19. July 2017

DLR sup­plies pre­ci­sion transpon­ders to the Cana­di­an Space Agen­cy

DLR pre­ci­sion transpon­der in Mon­tréal, Cana­da
Image 1/5, Credit: DLR (CC-BY 3.0).

DLR precision transponder in Montréal, Canada

A DLR pre­ci­sion transpon­der on the grounds of the Cana­di­an Space Agen­cy (CSA) in Mon­tréal, Cana­da; the transpon­der is ini­tialised and aligned by re­mote con­trol. Af­ter over­flights, the cap­tured radar sig­nals and mea­sure­ment da­ta are saved and down­load­ed. DLR has the ca­pa­bil­i­ty to ac­cess the transpon­ders from Oberp­faf­fen­hofen.
Sen­tinel-1A radar im­age of Mon­tréal
Image 2/5, Credit: DLR (CC-BY 3.0).

Sentinel-1A radar image of Montréal

A Sen­tinel-1A SAR im­age of Mon­tréal, with the two DLR pre­ci­sion transpon­ders. The first test over­flights with Sen­tinel-1 were per­formed af­ter suc­cess­ful in­stal­la­tion and com­mis­sion­ing of the transpon­ders on and close to the CSA com­plex. The transpon­ders ap­pear as bright crosshairs and are eas­i­ly dis­tin­guish­able from the im­age back­ground. Known as im­pulse re­spons­es, they are shown again in an en­larged form in the box at the bot­tom right. The re­flec­tion from the CSA build­ing is clear­ly vis­i­ble in the vicin­i­ty of the low­er im­pulse re­sponse.
DLR pre­ci­sion transpon­der for the CSA Radarsat con­stel­la­tion mis­sion
Image 3/5, Credit: DLR (CC-BY 3.0).

DLR precision transponder for the CSA Radarsat constellation mission

A DLR pre­ci­sion transpon­der for the Cana­di­an Space Agen­cy (CSA) Radarsat Con­stel­la­tion Mis­sion. The transpon­der unit with its trans­mit­ting and re­ceiv­ing an­ten­nas is vis­i­ble at the top right of the im­age; both an­ten­nas are en­closed in a hous­ing to pro­tect them from var­i­ous en­vi­ron­men­tal fac­tors like wind and rain. The du­al-ax­is ro­ta­tion sys­tem, used to align the transpon­der with the satel­lite dur­ing over­flights is lo­cat­ed be­low this. The con­trol unit is on the left; it is used for re­mote align­ment of the transpon­der and to record the re­ceived sig­nals and mea­sure­ment da­ta.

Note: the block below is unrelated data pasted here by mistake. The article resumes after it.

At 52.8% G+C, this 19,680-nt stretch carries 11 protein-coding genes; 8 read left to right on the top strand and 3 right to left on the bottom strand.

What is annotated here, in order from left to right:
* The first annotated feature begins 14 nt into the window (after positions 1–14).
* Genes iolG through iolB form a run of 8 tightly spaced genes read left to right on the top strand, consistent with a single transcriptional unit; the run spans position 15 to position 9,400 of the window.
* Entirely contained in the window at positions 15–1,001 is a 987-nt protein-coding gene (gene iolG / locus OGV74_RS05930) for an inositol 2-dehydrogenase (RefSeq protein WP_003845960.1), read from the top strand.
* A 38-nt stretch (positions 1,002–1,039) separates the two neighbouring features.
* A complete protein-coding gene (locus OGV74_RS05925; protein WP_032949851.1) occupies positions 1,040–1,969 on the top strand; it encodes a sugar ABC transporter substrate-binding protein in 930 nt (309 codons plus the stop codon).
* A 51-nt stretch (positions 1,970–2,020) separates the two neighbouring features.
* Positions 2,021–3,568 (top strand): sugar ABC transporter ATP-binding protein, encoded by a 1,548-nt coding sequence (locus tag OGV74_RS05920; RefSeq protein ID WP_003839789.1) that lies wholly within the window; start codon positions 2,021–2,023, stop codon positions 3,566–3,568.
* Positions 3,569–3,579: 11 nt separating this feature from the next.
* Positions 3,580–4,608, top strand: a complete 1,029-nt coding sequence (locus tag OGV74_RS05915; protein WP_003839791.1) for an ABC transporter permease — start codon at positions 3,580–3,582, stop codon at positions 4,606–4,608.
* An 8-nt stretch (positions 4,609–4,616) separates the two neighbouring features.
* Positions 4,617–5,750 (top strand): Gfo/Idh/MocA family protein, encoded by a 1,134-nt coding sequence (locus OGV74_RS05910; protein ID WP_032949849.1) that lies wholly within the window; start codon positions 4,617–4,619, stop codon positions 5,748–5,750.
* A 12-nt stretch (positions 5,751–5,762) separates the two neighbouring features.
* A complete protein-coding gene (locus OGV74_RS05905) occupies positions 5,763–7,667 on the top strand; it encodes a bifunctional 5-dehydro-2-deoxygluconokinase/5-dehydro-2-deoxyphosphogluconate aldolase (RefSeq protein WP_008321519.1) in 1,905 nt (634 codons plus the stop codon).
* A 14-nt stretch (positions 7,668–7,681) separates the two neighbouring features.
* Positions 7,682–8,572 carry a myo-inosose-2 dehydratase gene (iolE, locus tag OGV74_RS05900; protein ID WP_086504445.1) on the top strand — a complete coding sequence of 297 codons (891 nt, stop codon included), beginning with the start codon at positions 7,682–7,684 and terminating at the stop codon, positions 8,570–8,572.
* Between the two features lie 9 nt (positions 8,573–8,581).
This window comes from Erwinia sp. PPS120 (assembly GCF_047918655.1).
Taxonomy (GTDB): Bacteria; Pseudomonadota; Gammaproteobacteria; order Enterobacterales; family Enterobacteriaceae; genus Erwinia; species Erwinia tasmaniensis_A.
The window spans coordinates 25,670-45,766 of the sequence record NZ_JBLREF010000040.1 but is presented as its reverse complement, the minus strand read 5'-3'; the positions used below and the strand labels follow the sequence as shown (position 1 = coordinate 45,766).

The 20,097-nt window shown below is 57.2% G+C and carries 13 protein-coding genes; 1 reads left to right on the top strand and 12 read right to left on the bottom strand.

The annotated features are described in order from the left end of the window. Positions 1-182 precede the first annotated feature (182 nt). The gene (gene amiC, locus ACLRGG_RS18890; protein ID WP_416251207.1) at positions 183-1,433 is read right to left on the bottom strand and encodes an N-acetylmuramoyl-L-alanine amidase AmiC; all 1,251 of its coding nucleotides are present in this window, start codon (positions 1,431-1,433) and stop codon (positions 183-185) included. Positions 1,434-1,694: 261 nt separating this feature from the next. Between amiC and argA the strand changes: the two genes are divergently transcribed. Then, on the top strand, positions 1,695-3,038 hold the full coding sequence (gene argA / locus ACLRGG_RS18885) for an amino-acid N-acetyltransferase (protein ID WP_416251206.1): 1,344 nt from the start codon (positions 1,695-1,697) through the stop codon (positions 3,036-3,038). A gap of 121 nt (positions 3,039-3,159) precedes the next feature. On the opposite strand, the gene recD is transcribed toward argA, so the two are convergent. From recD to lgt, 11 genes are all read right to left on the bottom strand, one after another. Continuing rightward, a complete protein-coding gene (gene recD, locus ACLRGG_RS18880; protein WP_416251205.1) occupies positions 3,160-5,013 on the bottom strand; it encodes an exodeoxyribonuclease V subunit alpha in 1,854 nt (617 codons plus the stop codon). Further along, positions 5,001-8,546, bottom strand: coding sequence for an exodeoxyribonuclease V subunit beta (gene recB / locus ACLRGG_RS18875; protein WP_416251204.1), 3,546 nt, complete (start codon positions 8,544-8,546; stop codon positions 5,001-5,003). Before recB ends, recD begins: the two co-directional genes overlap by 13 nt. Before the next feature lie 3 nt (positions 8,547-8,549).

Sentinel-1 satellite
Sen­tinel-1 satel­lite
Image 4/5, Credit: DLR (CC BY-NC-ND 3.0)

Sentinel-1 satellite

The Eu­ro­pean Space Agen­cy (ESA) Sen­tinel-1 satel­lite – high­ly ac­cu­rate DLR transpon­ders, lo­cat­ed to the west of the Oberp­faf­fen­hofen site, are used on be­half of ESA to cal­i­brate the radar in­stru­ment aboard the Sen­tinel-1A and B satel­lites, which were launched in 2014 and 2016, re­spec­tive­ly.
DLR project team af­ter a suc­cess­ful test
Image 5/5, Credit: DLR (CC-BY 3.0).

DLR project team after a successful test

The DLR project team short­ly af­ter the first test with Radarsat-2 in Oberp­faf­fen­hofen; this test over­flight was used to check ini­tial­i­sa­tion, au­to­mat­ic align­ment, transpon­der func­tions and sig­nal cap­ture.

  • DLR supplies precision transponders to the Canadian Space Agency (CSA) for the Radarsat constellation mission
  • DLR's Microwaves and Radar Institute leads the field in the calibration of synthetic aperture radar (SAR) satellites
  • Focus: Space, Radar remote sensing, Calibration, Big Data